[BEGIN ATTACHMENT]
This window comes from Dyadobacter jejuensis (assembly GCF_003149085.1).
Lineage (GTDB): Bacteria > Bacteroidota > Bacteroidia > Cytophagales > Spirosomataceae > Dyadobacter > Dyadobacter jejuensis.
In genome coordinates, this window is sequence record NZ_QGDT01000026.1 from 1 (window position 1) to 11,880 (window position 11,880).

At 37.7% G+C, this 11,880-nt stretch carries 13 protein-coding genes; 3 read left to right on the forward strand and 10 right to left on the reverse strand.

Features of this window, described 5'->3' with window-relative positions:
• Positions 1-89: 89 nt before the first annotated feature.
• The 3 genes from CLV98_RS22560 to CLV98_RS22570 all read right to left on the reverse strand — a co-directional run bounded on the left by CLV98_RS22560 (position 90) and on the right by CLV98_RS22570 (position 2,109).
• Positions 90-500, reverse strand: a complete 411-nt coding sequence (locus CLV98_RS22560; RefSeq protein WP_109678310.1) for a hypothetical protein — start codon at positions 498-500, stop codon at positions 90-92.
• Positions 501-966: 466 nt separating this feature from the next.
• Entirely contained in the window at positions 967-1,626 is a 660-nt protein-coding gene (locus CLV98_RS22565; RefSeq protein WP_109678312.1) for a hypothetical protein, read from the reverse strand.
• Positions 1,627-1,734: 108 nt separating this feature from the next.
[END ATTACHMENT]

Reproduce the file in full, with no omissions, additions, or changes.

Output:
This window comes from Dyadobacter jejuensis (assembly GCF_003149085.1).
Lineage (GTDB): Bacteria > Bacteroidota > Bacteroidia > Cytophagales > Spirosomataceae > Dyadobacter > Dyadobacter jejuensis.
In genome coordinates, this window is sequence record NZ_QGDT01000026.1 from 1 (window position 1) to 11,880 (window position 11,880).

At 37.7% G+C, this 11,880-nt stretch carries 13 protein-coding genes; 3 read left to right on the forward strand and 10 right to left on the reverse strand.

Features of this window, described 5'->3' with window-relative positions:
• Positions 1-89: 89 nt before the first annotated feature.
• The 3 genes from CLV98_RS22560 to CLV98_RS22570 all read right to left on the reverse strand — a co-directional run bounded on the left by CLV98_RS22560 (position 90) and on the right by CLV98_RS22570 (position 2,109).
• Positions 90-500, reverse strand: a complete 411-nt coding sequence (locus CLV98_RS22560; RefSeq protein WP_109678310.1) for a hypothetical protein — start codon at positions 498-500, stop codon at positions 90-92.
• Positions 501-966: 466 nt separating this feature from the next.
• Entirely contained in the window at positions 967-1,626 is a 660-nt protein-coding gene (locus CLV98_RS22565; RefSeq protein WP_109678312.1) for a hypothetical protein, read from the reverse strand.
• Positions 1,627-1,734: 108 nt separating this feature from the next.